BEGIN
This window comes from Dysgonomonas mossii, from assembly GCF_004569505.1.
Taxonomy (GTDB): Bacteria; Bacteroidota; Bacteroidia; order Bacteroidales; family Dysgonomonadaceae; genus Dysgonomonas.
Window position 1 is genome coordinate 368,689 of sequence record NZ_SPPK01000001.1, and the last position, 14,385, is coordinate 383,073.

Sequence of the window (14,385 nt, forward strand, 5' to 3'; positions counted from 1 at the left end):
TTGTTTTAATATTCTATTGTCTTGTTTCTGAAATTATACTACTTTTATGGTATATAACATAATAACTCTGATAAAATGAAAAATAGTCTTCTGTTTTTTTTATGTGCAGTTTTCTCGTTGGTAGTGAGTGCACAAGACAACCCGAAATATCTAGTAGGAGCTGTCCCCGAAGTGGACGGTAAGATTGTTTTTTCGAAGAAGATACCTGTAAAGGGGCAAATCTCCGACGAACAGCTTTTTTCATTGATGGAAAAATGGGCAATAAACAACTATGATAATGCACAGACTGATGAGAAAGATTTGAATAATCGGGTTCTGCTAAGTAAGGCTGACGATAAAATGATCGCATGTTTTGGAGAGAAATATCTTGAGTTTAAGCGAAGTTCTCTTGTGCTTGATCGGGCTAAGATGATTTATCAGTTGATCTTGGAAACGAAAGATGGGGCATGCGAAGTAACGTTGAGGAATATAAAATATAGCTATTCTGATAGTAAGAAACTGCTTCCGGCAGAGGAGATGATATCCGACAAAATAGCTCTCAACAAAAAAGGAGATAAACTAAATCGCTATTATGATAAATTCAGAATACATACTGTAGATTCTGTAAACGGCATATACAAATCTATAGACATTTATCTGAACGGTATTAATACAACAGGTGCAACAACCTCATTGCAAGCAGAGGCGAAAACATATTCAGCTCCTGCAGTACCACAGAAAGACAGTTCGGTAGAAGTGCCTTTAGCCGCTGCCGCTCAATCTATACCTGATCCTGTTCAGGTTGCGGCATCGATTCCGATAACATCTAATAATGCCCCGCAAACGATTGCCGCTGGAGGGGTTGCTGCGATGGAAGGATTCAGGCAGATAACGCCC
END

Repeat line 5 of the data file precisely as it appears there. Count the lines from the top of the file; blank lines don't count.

TTGTTTTAATATTCTATTGTCTTGTTTCTGAAATTATACTACTTTTATGGTATATAACATAATAACTCTGATAAAATGAAAAATAGTCTTCTGTTTTTTTTATGTGCAGTTTTCTCGTTGGTAGTGAGTGCACAAGACAACCCGAAATATCTAGTAGGAGCTGTCCCCGAAGTGGACGGTAAGATTGTTTTTTCGAAGAAGATACCTGTAAAGGGGCAAATCTCCGACGAACAGCTTTTTTCATTGATGGAAAAATGGGCAATAAACAACTATGATAATGCACAGACTGATGAGAAAGATTTGAATAATCGGGTTCTGCTAAGTAAGGCTGACGATAAAATGATCGCATGTTTTGGAGAGAAATATCTTGAGTTTAAGCGAAGTTCTCTTGTGCTTGATCGGGCTAAGATGATTTATCAGTTGATCTTGGAAACGAAAGATGGGGCATGCGAAGTAACGTTGAGGAATATAAAATATAGCTATTCTGATAGTAAGAAACTGCTTCCGGCAGAGGAGATGATATCCGACAAAATAGCTCTCAACAAAAAAGGAGATAAACTAAATCGCTATTATGATAAATTCAGAATACATACTGTAGATTCTGTAAACGGCATATACAAATCTATAGACATTTATCTGAACGGTATTAATACAACAGGTGCAACAACCTCATTGCAAGCAGAGGCGAAAACATATTCAGCTCCTGCAGTACCACAGAAAGACAGTTCGGTAGAAGTGCCTTTAGCCGCTGCCGCTCAATCTATACCTGATCCTGTTCAGGTTGCGGCATCGATTCCGATAACATCTAATAATGCCCCGCAAACGATTGCCGCTGGAGGGGTTGCTGCGATGGAAGGATTCAGGCAGATAACGCCC